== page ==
THIS SPRING BRINGS exciting news for those of us who study America’s role in the world: U2 is on tour. I like the band’s music reasonably well, but that’s not why this tour grabs me. U2 is named after an American spy plane that was at the center of a major Cold War confrontation. That means it belongs on my life list.
I follow bands whose names evoke the history of American foreign policy. This hobby gives me a window into modern music, assuring that my tastes don’t stagnate. When I attend a concert by one of these bands, I rarely know whether I’m going to hear reggae, folk-rock, or something frightfully new. It doesn’t matter. Staring at my ticket, I reflect on the band’s name and what it means. After the concert, I add that band to my life list
America’s 120-year adventure in the wider world is a fascinating narrative, but few Americans know it. Reminders of our past conflicts crop up in odd places. Bands that name themselves after historic events keep those events in our consciousness. They summon us to reflect in ways that mass media rarely does. It is a wonderful example — intentional or not — of pop culture evolving to fill a political void.
The United States set out on its long century of imperial expansion following the Spanish-American War of 1898. Not only is there a band that takes its name from that conflict, but the name comes from the “fake news” triumph that started it. The USS Maine exploded in Havana Harbor on Feb. 15, 1898, killing 260 Americans. Warmongering politicians and circulation-hungry newspaper publishers falsely portrayed it as an enemy attack, which led in turn to outrage, war, and the birth of American empire. The band The Maine is touring this summer. On my way to the concert, I’ll reflect on how easy it is to whip Americans into war fever.
Two years after the bogus “sinking” of the USS Maine, the United States sent troops to fight in a foreign civil war for the first time. Their job was to suppress the Boxer Rebellion, a nationalist uprising in China. A couple of years ago I saw a British indie band called The Boxer Rebellion. The music was energizing, and I also picked up a handsome red T-shirt that says “The Boxer Rebellion.” It raises eyebrows among East Asia scholars.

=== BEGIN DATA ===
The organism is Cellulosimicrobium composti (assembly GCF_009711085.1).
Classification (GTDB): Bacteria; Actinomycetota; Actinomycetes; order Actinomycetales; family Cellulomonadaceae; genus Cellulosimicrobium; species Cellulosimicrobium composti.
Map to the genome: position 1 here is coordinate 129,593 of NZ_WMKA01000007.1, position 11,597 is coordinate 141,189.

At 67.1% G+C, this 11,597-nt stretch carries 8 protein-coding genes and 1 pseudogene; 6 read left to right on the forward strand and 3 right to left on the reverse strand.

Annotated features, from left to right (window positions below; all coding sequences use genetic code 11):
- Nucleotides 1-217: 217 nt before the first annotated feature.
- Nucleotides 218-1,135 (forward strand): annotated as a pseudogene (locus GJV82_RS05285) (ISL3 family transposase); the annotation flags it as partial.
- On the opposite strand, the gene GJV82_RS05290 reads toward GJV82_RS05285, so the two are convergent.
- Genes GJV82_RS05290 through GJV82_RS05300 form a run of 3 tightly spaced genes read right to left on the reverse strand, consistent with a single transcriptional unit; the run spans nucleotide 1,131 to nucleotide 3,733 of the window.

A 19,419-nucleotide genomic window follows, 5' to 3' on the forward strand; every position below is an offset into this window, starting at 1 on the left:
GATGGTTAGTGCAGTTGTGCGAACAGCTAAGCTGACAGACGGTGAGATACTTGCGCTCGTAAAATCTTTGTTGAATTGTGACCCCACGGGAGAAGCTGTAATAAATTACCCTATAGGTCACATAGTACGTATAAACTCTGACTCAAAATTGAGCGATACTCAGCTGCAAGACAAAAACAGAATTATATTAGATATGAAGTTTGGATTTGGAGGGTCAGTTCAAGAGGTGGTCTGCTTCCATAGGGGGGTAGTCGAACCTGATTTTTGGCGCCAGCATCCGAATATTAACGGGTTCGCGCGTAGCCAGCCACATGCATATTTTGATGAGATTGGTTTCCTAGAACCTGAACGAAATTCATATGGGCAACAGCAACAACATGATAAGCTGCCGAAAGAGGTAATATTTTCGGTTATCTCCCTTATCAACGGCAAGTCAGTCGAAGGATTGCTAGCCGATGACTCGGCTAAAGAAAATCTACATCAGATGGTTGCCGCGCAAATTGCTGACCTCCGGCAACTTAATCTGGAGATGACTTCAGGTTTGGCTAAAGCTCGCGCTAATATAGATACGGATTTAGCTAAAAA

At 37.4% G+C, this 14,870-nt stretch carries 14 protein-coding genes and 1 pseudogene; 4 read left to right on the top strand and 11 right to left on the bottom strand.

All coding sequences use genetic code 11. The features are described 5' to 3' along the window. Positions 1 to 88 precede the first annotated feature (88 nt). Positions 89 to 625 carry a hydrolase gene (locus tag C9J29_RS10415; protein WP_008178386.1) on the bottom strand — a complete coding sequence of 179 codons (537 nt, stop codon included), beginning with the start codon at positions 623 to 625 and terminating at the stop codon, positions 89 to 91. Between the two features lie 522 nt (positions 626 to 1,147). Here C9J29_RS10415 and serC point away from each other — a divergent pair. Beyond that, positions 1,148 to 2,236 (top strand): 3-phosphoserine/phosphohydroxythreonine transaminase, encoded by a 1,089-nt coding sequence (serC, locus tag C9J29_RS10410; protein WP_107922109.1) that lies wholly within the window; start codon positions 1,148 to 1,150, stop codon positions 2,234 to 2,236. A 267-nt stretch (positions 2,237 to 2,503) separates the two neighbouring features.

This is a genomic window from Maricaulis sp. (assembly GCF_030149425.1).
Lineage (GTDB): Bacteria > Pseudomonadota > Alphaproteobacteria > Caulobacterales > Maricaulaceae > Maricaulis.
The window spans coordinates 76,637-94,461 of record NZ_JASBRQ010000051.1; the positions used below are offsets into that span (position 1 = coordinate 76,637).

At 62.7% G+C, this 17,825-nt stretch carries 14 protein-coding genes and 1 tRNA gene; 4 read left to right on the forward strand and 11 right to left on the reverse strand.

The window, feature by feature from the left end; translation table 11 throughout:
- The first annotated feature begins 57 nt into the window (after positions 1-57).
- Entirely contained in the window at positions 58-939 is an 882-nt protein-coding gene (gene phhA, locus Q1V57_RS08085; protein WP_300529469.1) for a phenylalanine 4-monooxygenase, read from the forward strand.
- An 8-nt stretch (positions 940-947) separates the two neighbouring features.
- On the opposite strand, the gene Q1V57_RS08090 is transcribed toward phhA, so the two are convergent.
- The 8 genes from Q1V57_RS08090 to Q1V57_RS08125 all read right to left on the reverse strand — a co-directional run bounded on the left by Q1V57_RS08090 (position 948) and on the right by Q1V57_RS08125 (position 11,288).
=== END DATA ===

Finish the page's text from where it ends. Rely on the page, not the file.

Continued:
After World War II, the United States sought a global empire, a process amply documented in the names of bands on my life list.
One of the founding episodes of the Cold War was Stalin’s decision in 1948 to blockade Berlin, which led to a massive US airlift of food and other supplies. I can’t help thinking about it when I recall nights listening to the band Berlin Airlift. It is said to have been named for its founding member, Rick Berlin, but to all who study the Cold War, Berlin Airlift means US-Soviet confrontation.
During that period, the Cold War narrative — Communist terror threatening to destroy a peace-loving West — took hold of American minds. We raised a generation of Cold War kids. That’s why I had to attend a concert by a California rock band called Cold War Kids. They will be touring again this summer, like U2, but the two bands have not scheduled any gigs together. That’s a shame, because one of the quintessential Cold War kids was Francis Gary Powers, pilot of the U2 plane that was shot down over the Soviet Union in 1960.
A main feature of the Cold War was the long US campaign to undermine or overthrow governments we considered threatening. One band whose name recalls this campaign is La Sandinista — an indirect reference to the Sandinista National Liberation Front, whose leftist revolution in Nicaragua led the United States to sponsor a guerrilla war there. What a quadruple bill this would be: Berlin Airlift, U2, Cold War Kids, and La Sandinista.
A special sub-concert could feature bands whose names refer to the Vietnam War, arguably the most murderously destructive episode of our modern history. Topping the bill would be the B-52s, since American B-52 bombers dropped most of the 7 million tons of bombs we expended in Vietnam during that war. I enjoy the quirky girl-driven pop that drives the B-52s’ music, but I can’t say the same for Napalm Death, another band that would have to be on the bill even though its music sounds to me like distorted sounds and shrieks. American forces dropped or sprayed 388,000 tons of napalm, a burning gel, on Vietnamese soldiers and civilians.
The other chemical that became a notorious weapon in Vietnam was Agent Orange, a defoliant that has left lasting health effects on millions of Vietnamese and thousands of American veterans. The California-based punk band Agent Orange is too hard-edged for my taste, but I appreciate its contribution to keeping Vietnam War history in our minds. If the B-52s, Napalm Death, and Agent Orange ever perform together, I want to help design the poster.
Lamentably, this summer’s tour by Desaparecidos has been canceled. I had been looking forward to adding this band to my life list because its name, which means “disappeared,” evokes the tens of thousands of civilians who were abducted and killed by US-backed regimes in Latin America during the 1970s. The good news is that I’ll be able to see War on Drugs, named after the ill-conceived US policy that has helped to corrupt and destabilize key Latin American countries.
For that concert, maybe I’ll wear the T-shirt I have from a Missouri-based band whose music and name both appeal to me: Someone Still Loves You Boris Yeltsin. That shirt always draws quizzical looks, sometimes followed by a poignant question: “Who’s Boris Yeltsin?”
Stephen Kinzer is a senior fellow at the Watson Institute for International and Public Affairs at Brown University. Follow him on Twitter @stephenkinzer.